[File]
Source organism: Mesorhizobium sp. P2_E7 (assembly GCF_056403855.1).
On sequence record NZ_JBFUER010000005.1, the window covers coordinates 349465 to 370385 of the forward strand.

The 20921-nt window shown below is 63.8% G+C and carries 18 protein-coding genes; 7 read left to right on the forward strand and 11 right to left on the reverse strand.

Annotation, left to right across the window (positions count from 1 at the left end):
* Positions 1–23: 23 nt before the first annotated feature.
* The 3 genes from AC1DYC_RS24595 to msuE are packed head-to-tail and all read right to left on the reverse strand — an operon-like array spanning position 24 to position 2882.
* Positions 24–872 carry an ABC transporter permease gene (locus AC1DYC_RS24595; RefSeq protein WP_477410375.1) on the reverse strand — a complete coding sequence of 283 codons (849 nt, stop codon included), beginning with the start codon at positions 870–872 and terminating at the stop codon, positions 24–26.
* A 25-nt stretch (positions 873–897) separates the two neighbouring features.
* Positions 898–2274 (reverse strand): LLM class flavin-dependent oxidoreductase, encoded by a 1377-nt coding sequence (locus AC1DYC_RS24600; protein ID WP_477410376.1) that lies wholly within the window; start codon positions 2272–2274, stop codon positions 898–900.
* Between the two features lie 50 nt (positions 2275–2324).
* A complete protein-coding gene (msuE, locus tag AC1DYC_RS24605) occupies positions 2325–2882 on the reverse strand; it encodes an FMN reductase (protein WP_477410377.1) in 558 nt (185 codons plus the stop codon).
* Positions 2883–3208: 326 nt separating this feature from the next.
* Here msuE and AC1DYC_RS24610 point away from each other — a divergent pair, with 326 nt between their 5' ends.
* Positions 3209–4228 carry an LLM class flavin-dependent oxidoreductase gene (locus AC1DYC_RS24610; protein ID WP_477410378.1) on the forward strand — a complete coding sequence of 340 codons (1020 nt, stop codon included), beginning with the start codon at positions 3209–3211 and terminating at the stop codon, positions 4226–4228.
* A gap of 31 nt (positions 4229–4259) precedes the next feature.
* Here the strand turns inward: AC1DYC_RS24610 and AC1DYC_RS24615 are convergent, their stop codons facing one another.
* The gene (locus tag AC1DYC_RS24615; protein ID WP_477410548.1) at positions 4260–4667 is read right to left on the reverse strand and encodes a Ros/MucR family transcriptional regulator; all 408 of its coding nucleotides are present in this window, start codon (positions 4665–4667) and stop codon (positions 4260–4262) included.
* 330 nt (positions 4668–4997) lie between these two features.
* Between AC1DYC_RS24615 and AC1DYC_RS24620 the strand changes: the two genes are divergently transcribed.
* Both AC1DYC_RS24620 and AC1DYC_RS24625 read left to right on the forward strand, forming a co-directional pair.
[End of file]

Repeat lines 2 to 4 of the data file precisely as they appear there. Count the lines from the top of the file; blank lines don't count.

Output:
On sequence record NZ_JBFUER010000005.1, the window covers coordinates 349465 to 370385 of the forward strand.

The 20921-nt window shown below is 63.8% G+C and carries 18 protein-coding genes; 7 read left to right on the forward strand and 11 right to left on the reverse strand.

Annotation, left to right across the window (positions count from 1 at the left end):